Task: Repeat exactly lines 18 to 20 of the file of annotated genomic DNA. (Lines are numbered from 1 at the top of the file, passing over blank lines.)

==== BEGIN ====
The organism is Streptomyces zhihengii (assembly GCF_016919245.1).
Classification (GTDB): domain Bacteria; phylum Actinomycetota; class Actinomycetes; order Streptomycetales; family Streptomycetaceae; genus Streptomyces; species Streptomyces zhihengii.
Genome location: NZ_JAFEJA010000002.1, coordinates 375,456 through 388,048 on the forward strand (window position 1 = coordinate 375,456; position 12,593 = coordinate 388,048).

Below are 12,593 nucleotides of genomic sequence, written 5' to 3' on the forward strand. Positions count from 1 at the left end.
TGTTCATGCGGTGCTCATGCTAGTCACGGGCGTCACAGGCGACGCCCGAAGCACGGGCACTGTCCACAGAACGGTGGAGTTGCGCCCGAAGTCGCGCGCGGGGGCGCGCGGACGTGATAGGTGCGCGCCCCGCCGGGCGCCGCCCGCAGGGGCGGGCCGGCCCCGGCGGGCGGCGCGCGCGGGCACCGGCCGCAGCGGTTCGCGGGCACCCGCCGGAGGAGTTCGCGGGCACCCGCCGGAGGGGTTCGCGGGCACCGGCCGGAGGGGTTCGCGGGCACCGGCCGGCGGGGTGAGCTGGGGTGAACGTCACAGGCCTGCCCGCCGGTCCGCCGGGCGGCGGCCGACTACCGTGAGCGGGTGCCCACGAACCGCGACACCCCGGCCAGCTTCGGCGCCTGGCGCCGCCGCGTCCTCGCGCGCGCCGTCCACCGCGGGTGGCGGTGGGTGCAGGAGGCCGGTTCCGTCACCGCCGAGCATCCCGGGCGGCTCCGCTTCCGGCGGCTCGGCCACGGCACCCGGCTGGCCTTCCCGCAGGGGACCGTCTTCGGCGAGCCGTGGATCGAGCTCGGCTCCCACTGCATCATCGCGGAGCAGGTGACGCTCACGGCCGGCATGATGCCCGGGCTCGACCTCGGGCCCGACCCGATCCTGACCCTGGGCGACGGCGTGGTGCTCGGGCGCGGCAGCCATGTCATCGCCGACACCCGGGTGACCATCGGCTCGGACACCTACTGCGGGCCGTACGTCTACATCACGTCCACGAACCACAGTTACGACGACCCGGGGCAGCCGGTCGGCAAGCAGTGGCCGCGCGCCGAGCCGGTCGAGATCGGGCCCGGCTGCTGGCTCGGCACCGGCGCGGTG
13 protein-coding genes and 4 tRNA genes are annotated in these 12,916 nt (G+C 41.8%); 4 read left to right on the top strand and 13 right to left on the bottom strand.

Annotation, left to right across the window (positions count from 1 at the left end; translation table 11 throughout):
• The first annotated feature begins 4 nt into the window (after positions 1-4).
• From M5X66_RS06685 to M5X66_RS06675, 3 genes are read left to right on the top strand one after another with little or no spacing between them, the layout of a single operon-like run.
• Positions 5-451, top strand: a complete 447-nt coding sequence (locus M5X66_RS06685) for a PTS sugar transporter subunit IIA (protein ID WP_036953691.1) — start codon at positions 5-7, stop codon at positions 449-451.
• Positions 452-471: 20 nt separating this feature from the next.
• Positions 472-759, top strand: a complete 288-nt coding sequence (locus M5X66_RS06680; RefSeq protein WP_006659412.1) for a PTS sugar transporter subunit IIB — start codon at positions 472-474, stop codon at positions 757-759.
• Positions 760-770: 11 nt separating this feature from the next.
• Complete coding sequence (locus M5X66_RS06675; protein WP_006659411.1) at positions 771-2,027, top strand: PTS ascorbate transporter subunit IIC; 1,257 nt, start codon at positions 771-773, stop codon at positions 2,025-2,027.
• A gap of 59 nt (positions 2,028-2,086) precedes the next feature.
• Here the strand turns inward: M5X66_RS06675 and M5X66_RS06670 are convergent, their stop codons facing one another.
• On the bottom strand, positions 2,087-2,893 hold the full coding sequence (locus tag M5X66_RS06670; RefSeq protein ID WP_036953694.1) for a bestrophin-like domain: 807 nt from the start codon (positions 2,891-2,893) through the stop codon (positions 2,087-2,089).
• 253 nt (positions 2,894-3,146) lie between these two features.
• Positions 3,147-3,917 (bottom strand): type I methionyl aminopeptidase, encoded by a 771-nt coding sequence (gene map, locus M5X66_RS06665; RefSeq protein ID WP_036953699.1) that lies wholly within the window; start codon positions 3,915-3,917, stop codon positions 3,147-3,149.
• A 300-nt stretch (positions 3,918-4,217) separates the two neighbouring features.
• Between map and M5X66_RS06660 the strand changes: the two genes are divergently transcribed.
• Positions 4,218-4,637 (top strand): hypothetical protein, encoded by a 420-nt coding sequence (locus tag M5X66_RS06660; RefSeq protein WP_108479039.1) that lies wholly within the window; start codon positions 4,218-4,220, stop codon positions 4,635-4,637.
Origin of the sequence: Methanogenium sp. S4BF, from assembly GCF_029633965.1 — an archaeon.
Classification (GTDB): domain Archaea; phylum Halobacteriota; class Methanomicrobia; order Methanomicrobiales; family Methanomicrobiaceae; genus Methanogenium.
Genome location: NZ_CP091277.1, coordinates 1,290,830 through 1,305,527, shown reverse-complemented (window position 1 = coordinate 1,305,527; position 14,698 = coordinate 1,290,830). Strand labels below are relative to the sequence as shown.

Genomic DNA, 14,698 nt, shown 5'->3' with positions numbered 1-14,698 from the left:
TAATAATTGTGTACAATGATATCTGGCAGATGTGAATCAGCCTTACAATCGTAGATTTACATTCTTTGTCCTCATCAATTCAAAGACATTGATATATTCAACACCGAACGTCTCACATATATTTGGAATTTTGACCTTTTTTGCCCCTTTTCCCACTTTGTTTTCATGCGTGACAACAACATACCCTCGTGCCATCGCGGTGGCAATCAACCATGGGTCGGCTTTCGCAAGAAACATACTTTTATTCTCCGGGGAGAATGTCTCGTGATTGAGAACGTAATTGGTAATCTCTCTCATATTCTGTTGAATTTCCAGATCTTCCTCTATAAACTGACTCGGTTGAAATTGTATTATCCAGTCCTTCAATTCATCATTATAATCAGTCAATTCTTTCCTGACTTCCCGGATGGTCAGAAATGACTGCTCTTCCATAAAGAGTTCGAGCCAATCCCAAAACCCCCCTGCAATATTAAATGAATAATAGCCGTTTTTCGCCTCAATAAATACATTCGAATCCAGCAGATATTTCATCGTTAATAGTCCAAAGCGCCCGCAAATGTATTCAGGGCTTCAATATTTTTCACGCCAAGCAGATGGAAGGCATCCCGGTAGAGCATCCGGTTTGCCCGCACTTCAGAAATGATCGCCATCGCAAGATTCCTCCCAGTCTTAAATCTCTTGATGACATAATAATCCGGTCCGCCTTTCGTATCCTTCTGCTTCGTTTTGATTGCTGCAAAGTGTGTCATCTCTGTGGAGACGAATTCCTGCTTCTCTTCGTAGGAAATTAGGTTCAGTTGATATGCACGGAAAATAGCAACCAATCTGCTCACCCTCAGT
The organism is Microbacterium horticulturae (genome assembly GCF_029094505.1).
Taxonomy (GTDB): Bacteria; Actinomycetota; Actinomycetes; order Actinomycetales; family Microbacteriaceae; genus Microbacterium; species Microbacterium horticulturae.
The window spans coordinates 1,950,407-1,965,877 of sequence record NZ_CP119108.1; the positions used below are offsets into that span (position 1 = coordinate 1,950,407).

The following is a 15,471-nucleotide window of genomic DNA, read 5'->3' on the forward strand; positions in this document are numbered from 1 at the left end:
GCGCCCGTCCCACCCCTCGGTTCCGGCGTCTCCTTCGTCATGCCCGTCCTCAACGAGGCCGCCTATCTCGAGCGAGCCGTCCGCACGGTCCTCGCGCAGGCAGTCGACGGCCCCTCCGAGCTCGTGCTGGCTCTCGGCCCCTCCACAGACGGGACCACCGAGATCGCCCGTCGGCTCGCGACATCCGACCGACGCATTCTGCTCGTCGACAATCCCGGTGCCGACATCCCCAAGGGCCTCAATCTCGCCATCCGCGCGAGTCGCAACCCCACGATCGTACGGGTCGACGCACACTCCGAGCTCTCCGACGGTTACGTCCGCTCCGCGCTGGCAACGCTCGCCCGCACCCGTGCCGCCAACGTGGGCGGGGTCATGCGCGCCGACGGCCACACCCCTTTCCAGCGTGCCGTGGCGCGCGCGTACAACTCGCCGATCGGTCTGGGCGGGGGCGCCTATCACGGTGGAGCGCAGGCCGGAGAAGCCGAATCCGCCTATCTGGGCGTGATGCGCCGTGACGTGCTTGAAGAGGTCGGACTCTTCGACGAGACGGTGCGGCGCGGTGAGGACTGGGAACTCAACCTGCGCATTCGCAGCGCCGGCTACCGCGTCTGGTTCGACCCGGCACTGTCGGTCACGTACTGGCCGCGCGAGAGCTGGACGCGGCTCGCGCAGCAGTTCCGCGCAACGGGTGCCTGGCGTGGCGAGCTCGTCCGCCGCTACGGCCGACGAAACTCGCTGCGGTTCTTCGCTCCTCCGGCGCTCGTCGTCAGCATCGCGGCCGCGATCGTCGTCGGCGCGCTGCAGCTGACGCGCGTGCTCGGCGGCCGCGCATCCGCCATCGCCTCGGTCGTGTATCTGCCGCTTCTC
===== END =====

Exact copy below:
• 253 nt (positions 2,894-3,146) lie between these two features.
• Positions 3,147-3,917 (bottom strand): type I methionyl aminopeptidase, encoded by a 771-nt coding sequence (gene map, locus M5X66_RS06665; RefSeq protein ID WP_036953699.1) that lies wholly within the window; start codon positions 3,915-3,917, stop codon positions 3,147-3,149.
• A 300-nt stretch (positions 3,918-4,217) separates the two neighbouring features.